St. Louis Blues: The Double-Edged Sword Of The World Cup

The World Cup of Hockey is getting a revamp and extra coverage this fall. While it’s a fun event, it poses a problem for teams like the St. Louis Blues

The World Cup of Hockey, originally called the Canada Cup from 1976-1991, has been an irregularly scheduled tournament featuring the top players from around the world, playing for their national countries in a FIFA World Cup style tournament. It’s an interesting event, but the tournament itself has only been staged twice in recent years – once in 1996 and once in 2004.

I attended the one in 2004, when the games were staged in St. Paul, Minnesota. It’s a fun atmosphere with quality games as well. However, it poses extra problems for teams across the NHL. You can see all the rosters for this year’s tournament here and the Blues are listed just below.

Vladimir Tarasenko – Russia
Jori Lehtera – Finland
Dmitirj Jaskin – Czech Republic
Vladimir Sobotka – Czech Republic
Alexander Steen – Sweden
David Backes – U.S.A.
Colton Parayko – Team North America (U-23 players)
Alex Pietrangelo – Canada

The St. Louis Blues are going to be one of those teams that this tournament is a double edged sword for. On the one hand, you get your players extra exposure. That’s good for any potential deals that might pop up later in the year or maybe even prior to the season.

You also get them playing in actual game situations. Preseason exhibition games are OK for fine tuning, getting that extra bit of fitness back or experimenting with offensive schemes and powerplay setups, but they aren’t real games. Playing in actual games that the players will care about could give them an early edge instead of having them go through the usual feeling out process that sometimes accompanies a new season.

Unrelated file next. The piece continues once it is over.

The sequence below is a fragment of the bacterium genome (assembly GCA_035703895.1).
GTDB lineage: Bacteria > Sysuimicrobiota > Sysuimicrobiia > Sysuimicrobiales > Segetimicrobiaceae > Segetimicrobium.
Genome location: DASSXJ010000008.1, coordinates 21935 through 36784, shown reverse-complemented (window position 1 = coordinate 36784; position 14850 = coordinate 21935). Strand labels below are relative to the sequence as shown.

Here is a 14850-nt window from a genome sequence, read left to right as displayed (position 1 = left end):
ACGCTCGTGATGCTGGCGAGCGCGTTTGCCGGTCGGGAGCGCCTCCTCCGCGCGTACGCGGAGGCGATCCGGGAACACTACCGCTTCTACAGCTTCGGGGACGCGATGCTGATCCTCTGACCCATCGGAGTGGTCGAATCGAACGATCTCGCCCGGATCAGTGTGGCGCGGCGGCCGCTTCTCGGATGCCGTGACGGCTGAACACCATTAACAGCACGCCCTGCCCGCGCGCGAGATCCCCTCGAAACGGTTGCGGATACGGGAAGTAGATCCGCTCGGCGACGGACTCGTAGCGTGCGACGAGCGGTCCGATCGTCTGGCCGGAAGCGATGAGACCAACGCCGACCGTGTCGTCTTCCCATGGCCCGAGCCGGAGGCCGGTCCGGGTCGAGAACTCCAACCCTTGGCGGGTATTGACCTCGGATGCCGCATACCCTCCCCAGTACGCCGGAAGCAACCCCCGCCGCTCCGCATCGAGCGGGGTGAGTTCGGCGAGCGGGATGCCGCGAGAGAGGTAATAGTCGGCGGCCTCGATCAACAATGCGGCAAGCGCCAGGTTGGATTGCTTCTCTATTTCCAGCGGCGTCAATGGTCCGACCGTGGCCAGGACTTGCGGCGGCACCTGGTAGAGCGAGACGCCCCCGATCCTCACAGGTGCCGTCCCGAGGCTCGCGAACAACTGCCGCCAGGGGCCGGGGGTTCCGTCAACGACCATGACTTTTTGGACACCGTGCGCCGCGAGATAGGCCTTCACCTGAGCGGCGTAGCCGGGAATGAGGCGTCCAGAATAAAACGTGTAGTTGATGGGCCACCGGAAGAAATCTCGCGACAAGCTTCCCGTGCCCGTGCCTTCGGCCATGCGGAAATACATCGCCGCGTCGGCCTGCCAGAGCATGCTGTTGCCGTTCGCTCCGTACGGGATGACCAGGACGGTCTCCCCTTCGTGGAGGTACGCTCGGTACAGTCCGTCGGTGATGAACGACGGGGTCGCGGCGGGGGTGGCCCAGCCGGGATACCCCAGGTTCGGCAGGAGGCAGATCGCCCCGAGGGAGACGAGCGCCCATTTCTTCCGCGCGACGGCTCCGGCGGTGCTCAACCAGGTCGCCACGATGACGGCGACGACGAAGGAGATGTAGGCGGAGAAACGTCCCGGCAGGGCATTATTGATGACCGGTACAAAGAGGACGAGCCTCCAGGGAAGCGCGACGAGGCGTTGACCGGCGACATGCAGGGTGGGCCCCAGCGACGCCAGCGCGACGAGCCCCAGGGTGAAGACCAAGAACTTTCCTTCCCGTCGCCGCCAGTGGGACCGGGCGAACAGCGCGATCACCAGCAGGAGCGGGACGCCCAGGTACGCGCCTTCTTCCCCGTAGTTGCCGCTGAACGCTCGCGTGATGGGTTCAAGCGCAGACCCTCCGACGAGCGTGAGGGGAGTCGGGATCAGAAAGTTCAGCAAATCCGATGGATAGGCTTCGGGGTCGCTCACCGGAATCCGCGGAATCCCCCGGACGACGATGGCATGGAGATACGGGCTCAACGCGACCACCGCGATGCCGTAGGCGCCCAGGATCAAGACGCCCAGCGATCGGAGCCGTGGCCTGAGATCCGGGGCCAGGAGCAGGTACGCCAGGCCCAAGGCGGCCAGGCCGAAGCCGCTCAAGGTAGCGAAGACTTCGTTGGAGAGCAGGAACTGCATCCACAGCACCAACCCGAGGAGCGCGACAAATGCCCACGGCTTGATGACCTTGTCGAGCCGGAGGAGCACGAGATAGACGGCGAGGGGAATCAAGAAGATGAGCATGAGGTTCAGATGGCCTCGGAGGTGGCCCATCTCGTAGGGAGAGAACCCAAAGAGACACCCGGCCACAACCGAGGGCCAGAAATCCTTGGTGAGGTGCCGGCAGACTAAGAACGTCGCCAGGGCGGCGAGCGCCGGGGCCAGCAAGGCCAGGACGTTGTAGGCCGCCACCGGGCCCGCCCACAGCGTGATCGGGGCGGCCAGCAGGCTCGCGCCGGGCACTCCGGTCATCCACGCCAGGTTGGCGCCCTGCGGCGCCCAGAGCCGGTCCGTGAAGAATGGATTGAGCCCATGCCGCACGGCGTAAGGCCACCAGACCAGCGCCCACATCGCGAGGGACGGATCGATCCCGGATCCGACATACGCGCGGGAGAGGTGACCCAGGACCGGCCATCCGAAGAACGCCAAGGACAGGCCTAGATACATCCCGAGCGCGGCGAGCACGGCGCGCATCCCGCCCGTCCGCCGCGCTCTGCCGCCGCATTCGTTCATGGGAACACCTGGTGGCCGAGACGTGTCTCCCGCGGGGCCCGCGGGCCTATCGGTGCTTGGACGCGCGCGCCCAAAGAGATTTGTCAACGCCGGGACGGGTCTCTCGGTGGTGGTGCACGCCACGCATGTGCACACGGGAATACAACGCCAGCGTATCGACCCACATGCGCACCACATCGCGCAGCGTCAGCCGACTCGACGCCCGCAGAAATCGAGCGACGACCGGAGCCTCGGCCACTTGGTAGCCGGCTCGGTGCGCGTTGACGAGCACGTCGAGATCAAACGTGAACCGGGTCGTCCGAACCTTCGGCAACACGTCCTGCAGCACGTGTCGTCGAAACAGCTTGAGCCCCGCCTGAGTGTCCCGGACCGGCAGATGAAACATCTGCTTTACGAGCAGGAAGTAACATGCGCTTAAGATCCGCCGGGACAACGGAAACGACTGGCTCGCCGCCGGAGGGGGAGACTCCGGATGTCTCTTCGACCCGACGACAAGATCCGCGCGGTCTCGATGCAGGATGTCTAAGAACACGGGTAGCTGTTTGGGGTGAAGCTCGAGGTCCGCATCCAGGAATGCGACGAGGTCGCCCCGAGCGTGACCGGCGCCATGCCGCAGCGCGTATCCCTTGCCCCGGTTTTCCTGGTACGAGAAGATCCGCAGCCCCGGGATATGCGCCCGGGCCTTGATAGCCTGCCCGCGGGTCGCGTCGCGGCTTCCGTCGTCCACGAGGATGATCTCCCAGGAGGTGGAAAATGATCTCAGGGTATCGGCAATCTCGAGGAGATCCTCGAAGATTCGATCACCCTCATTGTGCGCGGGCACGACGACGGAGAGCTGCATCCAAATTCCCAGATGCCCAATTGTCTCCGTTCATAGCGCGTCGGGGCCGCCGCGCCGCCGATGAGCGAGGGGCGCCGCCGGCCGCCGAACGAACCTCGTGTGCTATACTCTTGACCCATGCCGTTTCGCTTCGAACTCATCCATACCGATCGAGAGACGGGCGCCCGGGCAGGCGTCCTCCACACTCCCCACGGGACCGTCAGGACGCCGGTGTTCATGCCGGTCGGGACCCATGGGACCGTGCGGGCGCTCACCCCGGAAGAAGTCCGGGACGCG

On the flip side of the coin is the worry about injury. These are international teams, but they’re going to be playing on an NHL rink. There won’t be the extra ice that usually comes along with international play at the Olympics, which also typically mitigates the possibility of injury.

These players have a lot of pride and are going to go for the win, which could make them vulnerable to bad hits or sticks to the face. Yes, you have that worry in any game, but the likelihood in a preseason game is much lower because everyone just wants to get to the season healthy.

It’s extra tough for teams like the Blues and their fans given how deep the team finally got in the playoffs. With a disappointing exit came the realization that many players may have hit a wall in the Western Conference Final. While there is no stopping these players from playing, is extra games before the NHL season really good for the team when the players were already tired at the end of the prior season?

The inclusion of Steen and Tarasenko are particularly worrying for those reasons. We will likely never know the true reason that Tarasenko didn’t perform well against San Jose, but fatigue surely had to be a factor. Steen also played some of the hardest minutes of his career and while he wasn’t a force offensively, he spent just about every ounce of energy he had defending some of the best players in the league.

Putting extra miles on those legs even before a new season begins doesn’t sound all that appealing as a fan of one particular team.